teenager - suspect manic depression/mania

(7 Posts)
lisalisa Tue 10-Jun-14 14:49:59

I have always suspected my dd1 may have mania/manic depression /the beginnings of.

She is extremrely irritable and hard to get along with, has issues regarding space ( no one can sit too close to her), friends ( has a few close ones but is basically losing her friends as she's hard to get along with) and clothes ( sticks to very conservative baggy clothes). She also has some compulsive habits like hair pulling.

I have been worried about her for a while and have gently tried talking to her but she closes like a book. I have also spoken to the school inconfidence but apart from asking her if she's ok they haven't really done anything. I also took her to our GP when she wasn't sleeping at all but again apart from asking her if she was depressed ( she said she wasn/t) they didn't do anything either.

I suspect mania as some nights she doesn't sleep at all. I have asked her the next day how she sleeps and she sometimes pretends she slept ok and sometimes she just says she doesn't really know.

Sometimes she is very sad and reclusive and other times with no warning she goes hyper and acts literally like a toddler bouncing off the walls and completely inappropriately.

She is very lonely and my heart breaks fro her.

This afternoon she left her diary on her bed and I broke the golden rule and read some. There - spread out for me - was what I feared for the last year or so ( she is 17 btw). She says her mind is a prison and she feels controlled by her feelings and very depressed sometimes and sometimes completely hyper., She expresses deep loneliness and exhaustion and despair . She says she doesn't know why she feels like this or how to stop it .

I don't know what to do .

Please help.

threedeer Tue 10-Jun-14 20:10:05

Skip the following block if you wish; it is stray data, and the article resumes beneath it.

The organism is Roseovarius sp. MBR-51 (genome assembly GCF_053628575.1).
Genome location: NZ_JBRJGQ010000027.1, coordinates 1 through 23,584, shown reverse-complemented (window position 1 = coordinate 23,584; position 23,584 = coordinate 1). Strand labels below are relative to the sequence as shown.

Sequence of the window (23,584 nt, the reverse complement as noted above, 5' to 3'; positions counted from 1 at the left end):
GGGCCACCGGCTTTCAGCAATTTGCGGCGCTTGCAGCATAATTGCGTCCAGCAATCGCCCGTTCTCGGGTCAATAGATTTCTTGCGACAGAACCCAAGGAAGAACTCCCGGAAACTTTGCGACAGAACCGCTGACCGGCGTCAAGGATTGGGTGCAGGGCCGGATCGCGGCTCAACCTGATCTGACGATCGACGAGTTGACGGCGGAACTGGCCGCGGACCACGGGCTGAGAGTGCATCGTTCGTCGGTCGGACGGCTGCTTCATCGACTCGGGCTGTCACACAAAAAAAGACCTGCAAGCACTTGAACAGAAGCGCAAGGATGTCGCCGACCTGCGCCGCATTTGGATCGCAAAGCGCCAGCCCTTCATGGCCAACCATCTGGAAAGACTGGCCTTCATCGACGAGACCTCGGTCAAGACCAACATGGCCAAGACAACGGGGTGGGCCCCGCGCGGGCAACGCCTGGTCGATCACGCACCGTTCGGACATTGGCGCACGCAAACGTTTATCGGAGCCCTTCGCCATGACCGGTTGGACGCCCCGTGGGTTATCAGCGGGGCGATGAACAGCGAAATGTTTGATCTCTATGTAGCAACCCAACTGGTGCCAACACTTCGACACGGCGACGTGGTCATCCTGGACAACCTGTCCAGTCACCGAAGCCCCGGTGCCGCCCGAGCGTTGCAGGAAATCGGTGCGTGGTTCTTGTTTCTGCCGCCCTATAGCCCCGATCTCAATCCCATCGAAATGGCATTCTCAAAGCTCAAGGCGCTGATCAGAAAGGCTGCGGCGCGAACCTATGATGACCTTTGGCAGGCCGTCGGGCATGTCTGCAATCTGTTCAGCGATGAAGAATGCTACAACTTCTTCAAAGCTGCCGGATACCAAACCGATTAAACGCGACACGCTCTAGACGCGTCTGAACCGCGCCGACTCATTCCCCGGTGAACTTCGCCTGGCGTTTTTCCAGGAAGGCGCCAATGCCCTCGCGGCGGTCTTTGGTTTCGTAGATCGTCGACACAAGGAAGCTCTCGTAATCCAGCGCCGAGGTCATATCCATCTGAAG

Go and have a private chat with the GP without your daughter present. Ask first if there is a GP at the surgery with a special interest in MH issues. They are by far the best ones to approach. Talk through what you have said here, including the diary entry.

Go onto MIND and SANE websites and take a look at the teen sections.

Once you have a bit of knowledge behind you, chat with her. Be very careful that your language is not confrontational, judgemental or accusatory. As her mum you can quite legitimately say that you are seriously worried that she isn't as happy in life as you feel she deserves to be, and that it is relatively easy to get help so that she doesn't have to feel this way any more. Don't mention the diary unless she does.

Book her a day off school and a double apt at the GPs so that she has time off to process anything that comes up when she is in there.

CBT is good. You could try logging her into an online set up like Moodgym and ask her to do the exercises. If it is manic depression she will need medication but it could be a combination of other issues and CBT will help either way.

good luck. She is very lucky to have a lovely mum who cares so much about her and is willing to go out of her way to get help before it reaches crisis point.

heyday Tue 10-Jun-14 22:58:47

Try the charity YoungMinds, they are the experts in child and adolescent mental health issues. You can find them online. Good luck

Bug2014 Tue 10-Jun-14 23:02:05

I am no expert but if she is on the Pill? it would be well worth trying coming off it. There are thousands who have had their mental health adversely affected by it.

lisalisa Thu 12-Jun-14 21:27:32

Thank you so much threedeer. I am going to begin with your suggestions . Thank you to the others who replied too

threedeer Sat 14-Jun-14 23:29:56

Hope you get the support she needs from the GP.

Let us know how she is and how you are too. (If you want to) smile

Goldmandra Sat 14-Jun-14 23:37:46

Also look into girls with Asperger's Syndrome.

Lots of people with AS have been wrongly diagnosed with bipolar and schizophrenia. They can present in very similar ways when high levels of long term stress are added to the mix as they often are with AS.

Tony Attwood has written a lot about girls with AS and the average age for diagnosis is about 15 I think.

Join the discussion

Join the discussion

Registering is free, easy, and means you can join in the discussion, get discounts, win prizes and lots more.

Register now